Sentence of the Day, Last Saturday of August 2021

Nine of the twelve people who have ever walked on the moon came to Iceland first.

How Iceland Changed the World, p. 185

Favorite Reads, So Far 2021

The Relentless Moon, by Mary Robinette Kowal (science fiction)

High as the Waters Rise, by Anja Kampmann (first novel)

Ice Walker: A Polar Bear’s Journey Through the Fragile Arctic, by James Raffan (environment)

The Sixth Extinction: An Unnatural History, by Elizabeth Kolbert (environment)

Inferno: The Fiery Destruction of Hamburg, 1943, by Keith Lowe (WWII history)

The Thursday Murder Club, by Richard Osman (mystery)

The Fascination of Simulations

Elizabeth Kolbert is very fascinated by simulations of fragile ecological environments, the ones where scientists test out various doomsday scenarios. Under a White Sky is full of such sims.They cost hundreds of millions of dollars to build and maintain.

What must it be like to work in one of those? Self would love it. But Kolbert is a straight arrow: she describes the scientific work in such a way that it appears — by design — dull. Kolbert doesn’t think it’s dull, but the scientists are so self-deprecating.

On p. 109, Kolbert is interviewing Paul Hardity, the Director of SeaSim, a simulation of Australia’s Great Barrier Reef.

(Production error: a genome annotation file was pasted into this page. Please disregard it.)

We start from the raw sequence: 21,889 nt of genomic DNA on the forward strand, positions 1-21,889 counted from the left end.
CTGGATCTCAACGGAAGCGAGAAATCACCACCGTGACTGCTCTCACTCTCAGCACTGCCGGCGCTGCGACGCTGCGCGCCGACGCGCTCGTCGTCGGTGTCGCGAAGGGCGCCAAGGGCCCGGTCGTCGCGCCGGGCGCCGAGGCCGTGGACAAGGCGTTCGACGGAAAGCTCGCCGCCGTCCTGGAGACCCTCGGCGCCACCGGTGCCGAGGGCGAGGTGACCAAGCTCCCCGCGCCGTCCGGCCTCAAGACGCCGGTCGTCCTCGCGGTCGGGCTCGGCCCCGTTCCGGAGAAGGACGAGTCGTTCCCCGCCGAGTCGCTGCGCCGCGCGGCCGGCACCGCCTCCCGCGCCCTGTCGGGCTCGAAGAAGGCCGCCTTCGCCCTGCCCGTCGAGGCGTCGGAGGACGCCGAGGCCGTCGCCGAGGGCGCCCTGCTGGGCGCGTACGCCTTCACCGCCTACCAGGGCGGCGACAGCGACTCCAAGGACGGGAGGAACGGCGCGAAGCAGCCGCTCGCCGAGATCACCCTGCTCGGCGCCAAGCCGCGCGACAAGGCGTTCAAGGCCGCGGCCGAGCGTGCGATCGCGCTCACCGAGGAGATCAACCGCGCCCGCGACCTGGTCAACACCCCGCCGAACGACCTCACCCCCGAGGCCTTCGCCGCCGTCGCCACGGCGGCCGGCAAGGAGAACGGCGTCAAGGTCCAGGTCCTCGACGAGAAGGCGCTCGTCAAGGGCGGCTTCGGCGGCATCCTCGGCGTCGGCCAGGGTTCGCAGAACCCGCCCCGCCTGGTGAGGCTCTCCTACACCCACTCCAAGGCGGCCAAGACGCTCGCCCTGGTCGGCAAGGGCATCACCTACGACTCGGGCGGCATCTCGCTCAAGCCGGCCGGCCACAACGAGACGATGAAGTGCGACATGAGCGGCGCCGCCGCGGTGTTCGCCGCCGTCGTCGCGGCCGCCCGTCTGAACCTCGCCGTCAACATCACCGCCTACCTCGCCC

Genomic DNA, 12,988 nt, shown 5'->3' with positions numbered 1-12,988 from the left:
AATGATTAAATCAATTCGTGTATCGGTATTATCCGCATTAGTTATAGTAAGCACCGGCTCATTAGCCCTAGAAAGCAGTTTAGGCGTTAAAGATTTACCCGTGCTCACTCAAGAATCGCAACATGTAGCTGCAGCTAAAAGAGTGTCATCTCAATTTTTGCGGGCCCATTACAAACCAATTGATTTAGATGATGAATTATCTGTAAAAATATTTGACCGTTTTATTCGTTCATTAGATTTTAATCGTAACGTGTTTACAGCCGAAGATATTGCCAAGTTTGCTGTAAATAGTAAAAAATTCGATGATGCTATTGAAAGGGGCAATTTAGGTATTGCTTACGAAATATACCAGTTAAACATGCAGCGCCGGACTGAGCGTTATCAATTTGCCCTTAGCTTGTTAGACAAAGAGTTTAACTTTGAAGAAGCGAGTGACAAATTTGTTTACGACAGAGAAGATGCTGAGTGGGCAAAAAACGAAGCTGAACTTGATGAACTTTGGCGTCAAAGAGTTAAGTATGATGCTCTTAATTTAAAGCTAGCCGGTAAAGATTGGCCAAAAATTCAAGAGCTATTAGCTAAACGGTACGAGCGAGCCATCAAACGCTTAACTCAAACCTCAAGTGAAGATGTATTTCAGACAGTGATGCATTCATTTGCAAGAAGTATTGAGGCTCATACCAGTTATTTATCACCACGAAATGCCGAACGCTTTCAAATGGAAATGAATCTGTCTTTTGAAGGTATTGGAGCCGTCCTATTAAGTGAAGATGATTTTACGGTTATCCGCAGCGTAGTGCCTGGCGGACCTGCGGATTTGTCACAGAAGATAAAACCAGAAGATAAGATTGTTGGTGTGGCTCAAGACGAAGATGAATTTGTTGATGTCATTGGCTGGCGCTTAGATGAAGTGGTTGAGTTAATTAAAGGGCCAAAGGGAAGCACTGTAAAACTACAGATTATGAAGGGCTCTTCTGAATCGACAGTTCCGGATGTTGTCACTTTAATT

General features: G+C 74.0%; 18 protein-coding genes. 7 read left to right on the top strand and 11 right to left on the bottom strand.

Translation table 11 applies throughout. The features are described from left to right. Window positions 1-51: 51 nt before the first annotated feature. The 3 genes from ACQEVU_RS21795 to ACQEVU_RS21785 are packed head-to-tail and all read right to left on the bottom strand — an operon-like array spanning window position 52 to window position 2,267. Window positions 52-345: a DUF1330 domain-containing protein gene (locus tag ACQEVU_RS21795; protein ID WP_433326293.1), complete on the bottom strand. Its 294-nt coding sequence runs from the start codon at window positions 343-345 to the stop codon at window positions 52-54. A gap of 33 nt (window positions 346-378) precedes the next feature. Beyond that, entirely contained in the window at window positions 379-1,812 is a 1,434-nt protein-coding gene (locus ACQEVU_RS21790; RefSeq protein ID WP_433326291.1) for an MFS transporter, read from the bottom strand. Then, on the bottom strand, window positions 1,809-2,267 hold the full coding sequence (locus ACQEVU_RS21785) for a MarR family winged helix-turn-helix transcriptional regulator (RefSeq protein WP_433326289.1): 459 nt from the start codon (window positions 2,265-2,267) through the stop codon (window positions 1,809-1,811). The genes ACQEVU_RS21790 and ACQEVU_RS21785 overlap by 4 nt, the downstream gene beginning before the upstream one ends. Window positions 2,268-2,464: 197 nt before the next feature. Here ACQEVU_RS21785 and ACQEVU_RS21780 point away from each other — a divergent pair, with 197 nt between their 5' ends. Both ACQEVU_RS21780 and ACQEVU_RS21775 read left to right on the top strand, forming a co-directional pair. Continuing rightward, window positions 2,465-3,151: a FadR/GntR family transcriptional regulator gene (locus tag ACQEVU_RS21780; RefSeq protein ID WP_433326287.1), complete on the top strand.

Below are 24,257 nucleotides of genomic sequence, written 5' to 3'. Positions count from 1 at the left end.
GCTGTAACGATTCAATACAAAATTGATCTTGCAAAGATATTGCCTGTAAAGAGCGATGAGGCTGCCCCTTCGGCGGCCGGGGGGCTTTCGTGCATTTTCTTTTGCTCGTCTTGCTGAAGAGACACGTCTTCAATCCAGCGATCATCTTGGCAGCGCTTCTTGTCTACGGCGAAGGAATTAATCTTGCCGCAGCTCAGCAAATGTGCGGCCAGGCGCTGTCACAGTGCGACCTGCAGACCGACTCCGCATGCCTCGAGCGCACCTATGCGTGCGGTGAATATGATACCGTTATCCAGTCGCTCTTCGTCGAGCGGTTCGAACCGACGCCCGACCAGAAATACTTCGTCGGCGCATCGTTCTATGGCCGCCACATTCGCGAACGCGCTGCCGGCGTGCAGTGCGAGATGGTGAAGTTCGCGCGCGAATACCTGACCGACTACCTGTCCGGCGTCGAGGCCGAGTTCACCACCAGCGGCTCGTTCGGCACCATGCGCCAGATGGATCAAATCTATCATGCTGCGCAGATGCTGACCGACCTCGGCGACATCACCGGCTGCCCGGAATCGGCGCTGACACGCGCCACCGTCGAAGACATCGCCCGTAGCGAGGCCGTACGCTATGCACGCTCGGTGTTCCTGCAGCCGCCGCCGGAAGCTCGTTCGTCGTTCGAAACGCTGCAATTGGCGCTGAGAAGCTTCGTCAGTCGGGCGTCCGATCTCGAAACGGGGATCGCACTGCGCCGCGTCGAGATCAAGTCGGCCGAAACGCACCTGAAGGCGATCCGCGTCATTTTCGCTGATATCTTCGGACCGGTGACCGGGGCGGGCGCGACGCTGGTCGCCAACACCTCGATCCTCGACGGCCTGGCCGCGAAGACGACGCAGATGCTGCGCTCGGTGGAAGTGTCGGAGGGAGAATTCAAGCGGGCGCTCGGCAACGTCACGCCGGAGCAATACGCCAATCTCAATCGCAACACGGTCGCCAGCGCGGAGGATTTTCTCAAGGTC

She has him saying this:

  • “We come from this planet. Anyway, I’m getting a little philosophical. I’m going to have to go home and watch a hockey game.”

HAR HAR HAR!!!!

Stay cool, dear blog readers. Stay cool.

Save the Pupfish!

With just thirty-five Devils Hole pupfish left on the planet, the National Park Service refused to risk a single breeding pair. It was reluctant even to surrender any eggs. After months of argument and analysis, it finally allowed the Fish and Wildlife Service to gather eggs in the off-season, when the chances of their surviving in the cavern were, in any case, low. The first summer, a single egg was collected; it died. The following winter, forty-two eggs were gathered; twenty-nine of these were successfully reared to adulthood.

— Under a White Sky, p. 81

“This is a good sign,” Gumm said.

Love how phlegmatic the scientist is. In truth, “she tries to spend some part of every day by the edge of the tank, just looking at the fish.”

Stay cool, dear blog readers. Stay cool.

Sentence of the Day: Still Elizabeth Kolbert

Self is on Section 2 of Kolbert’s Under a White Sky: The Nature of the Future.

The future of life, Kolbert says, is Extinction.

And no one writes Extinction with a capital ‘E’ like Elizabeth Kolbert.

Kolbert is scary good when she writes about soon-to-be-extinct animal species.

In section 2, Into the Wild, she focuses her tremendous laser-like intelligence on pupfish, whose only known habitat is Devils Hole in Death Valley National Park.

She makes passing reference to Edward Abbey, whose Desert Solitaire made quite an impression on self when she read it, decades ago.

p. 78:

  • Though the book chronicles Abbey’s stint as a ranger in Arches National Park, in Utah, he wrote most of it sitting at a bar in a brothel just a few miles from Devils Hole.

A brothel? Really?

Stay cool, dear blog readers. Stay cool.

Sentence of the Day: Elizabeth Kolbert

Self keeps wanting to spell the author’s name as “Colbert” because she loves Stephen Colbert.

Anyhoo, this author is FUNNY. Considering she’s writing about how we are all DOOMED because of our own stupidity, that’s quite a feat.